I climb from the Berkeley Hills up through Tilden to Volmer Peak. Riding in the sun, I’m sweaty at first, then I’m a bit chilly as I climb along the ridge. By the time I flip my bike around to descend, I have on two jackets, and it’s 25 degrees cooler. Thick cloud-like fog covers the city below as the sky seems to turn on its head. Someone hits a bong along Grizzly Peak.
Farther east, it turns into a perpetual sauna. I check myself for grill marks after climbing BBQ Terrace trail on Mount Diablo. In Pine Canyon, wild blackberries help to relieve my dry throat, as Peregrine Falcons soar above their nesting spots atop the sandstone hogbacks.
Out at Henry Coe, I catch a deep red sunset at Manzanita Point, forgetting how fast night falls after the sun dips below the hills. On the way back to my campsite, the headlamp illuminates eyes of various creatures hiding in the savannah. Mostly black tailed deer, but maybe a crouching lion. In the morning, a low mechanical drone starts at 5am, as the flies awake from their slumber, queued by the blazing sun.
It all starts one day when you wake up and notice that the sun doesn’t look quite right. It’s a sickly orange, like you’re wearing tinted sunglasses. The neighborhood has an uncanny glow. Windows are closed even though it’s 75 degrees out. It smells like someone just put out a campfire, but you’re far from any campsites.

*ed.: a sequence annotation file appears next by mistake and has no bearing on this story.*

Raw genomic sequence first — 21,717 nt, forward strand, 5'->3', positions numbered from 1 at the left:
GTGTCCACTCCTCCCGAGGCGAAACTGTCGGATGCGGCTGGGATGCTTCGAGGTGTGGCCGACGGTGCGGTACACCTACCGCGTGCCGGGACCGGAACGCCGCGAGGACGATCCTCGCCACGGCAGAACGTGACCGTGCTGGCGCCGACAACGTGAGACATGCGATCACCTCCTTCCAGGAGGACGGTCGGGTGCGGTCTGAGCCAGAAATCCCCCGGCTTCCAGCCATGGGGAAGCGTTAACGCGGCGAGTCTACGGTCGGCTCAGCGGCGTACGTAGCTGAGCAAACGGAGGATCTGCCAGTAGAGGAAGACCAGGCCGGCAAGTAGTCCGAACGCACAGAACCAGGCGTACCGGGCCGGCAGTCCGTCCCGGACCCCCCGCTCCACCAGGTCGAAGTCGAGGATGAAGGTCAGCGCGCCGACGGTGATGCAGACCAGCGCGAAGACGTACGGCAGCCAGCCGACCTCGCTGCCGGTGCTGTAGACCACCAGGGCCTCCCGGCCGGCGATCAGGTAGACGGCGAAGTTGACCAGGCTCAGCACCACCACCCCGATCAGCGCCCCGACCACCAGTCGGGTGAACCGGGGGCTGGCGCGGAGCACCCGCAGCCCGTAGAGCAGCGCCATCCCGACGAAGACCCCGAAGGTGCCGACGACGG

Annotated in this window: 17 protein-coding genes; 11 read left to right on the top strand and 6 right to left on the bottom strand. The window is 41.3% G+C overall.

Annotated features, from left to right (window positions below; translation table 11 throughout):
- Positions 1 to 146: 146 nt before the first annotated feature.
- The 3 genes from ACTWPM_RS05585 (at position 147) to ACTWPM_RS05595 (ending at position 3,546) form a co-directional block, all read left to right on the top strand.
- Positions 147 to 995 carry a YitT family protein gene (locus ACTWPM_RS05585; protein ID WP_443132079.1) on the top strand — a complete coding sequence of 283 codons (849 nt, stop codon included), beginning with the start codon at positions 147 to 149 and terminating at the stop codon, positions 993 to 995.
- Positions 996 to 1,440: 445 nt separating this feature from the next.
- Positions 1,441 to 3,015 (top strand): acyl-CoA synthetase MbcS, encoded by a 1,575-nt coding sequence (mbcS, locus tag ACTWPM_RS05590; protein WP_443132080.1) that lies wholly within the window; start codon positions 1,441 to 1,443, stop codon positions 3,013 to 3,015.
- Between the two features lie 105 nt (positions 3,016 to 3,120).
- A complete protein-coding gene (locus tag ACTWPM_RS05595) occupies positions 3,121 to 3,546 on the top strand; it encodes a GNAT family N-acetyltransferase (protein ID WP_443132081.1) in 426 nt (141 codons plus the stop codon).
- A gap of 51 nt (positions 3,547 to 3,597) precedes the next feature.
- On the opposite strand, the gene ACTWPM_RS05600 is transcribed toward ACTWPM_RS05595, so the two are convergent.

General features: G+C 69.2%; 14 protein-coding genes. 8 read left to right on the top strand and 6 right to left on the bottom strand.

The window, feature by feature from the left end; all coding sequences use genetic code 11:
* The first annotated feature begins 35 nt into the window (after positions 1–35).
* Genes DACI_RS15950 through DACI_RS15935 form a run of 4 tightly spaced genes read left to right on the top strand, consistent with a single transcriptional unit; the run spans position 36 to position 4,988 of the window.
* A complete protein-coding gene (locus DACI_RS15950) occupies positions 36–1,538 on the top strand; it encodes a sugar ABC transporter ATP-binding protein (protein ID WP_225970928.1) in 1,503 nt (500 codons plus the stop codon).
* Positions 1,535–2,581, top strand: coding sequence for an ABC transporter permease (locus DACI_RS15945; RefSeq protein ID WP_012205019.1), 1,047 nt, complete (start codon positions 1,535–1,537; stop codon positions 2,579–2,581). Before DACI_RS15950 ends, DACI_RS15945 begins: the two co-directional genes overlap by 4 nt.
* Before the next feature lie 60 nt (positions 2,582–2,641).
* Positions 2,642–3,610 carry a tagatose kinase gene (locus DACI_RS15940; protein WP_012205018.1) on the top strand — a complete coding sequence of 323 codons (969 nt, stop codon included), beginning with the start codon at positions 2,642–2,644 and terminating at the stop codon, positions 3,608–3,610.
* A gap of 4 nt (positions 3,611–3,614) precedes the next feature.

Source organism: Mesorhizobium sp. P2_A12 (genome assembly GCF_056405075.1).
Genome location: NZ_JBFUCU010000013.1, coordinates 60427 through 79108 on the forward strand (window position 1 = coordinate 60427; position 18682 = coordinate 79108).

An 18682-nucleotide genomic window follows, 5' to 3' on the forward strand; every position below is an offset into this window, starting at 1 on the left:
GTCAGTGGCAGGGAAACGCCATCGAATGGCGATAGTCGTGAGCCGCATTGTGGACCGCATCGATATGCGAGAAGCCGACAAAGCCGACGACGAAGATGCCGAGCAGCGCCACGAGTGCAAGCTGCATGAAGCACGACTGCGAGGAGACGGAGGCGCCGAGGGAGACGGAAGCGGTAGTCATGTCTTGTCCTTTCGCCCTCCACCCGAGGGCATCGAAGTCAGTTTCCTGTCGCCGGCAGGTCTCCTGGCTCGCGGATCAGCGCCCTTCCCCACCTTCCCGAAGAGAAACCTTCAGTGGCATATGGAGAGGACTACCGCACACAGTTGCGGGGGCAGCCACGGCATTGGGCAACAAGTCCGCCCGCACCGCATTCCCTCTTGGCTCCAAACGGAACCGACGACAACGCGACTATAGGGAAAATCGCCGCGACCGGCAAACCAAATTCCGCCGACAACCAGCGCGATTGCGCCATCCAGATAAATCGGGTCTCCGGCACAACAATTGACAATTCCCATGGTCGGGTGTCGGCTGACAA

Every year, it starts earlier. It used to begin in October, then September. Now I am writing in August and half the state is already burning up.
The fog is gone. Everywhere it is dry. Even the lightning is dry. Get the bags packed and make sure the cell phone is charged.
I obsessively check the weather and winds. Certain combinations spell disaster. Low humidity, high temps, and a strong Diablo wind. Dry conditions with occasional thunderstorms. I check the air quality. Beijing and New Delhi are much better.
All rides and hikes must have at least one escape route. Can I make it over 10 miles of ridges in smoke? We shall see. There’s only one way out, anyway.
I arrive to Bear Valley in Point Reyes with supplies for a two-day backpacking trip. We start down the trail, and immediately notice an odd dark cloud floating over the ridge. A wildfire has just erupted. We get in the car and drive back home, lucky that we didn’t head in two hours before. Camping in the state during fire season is like playing Russian Roulette.
Fire isn’t this season’s only monster. While offshore winds and north swells combine to create the year’s best surf, great whites migrate over from the western Pacific to feed on young elephant seals–a cruel joke for Bay Area surfers. In Henry Coe, juvenile cougars learn how to hunt, and tarantulas take to the trails looking for willing mates.
To make it more like a horror movie, the lights go out. Entire cities are in the dark, thanks to a private utility company who can’t keep up their infrastructure. I wait in the dark, dry leaves rustling in the backyard, hoping that single bar of cell service will be enough to get an alert if Tilden is ablaze.
Then one day, I hear a pattering in the backyard. Then the unmistakable smell of rain on parched, dry soil comes through the window. I crack a beer and do a rain dance. By the following day, it’s rained enough to signal the end of fire season. The Bay lets out a collective sigh of relief.
Until next year.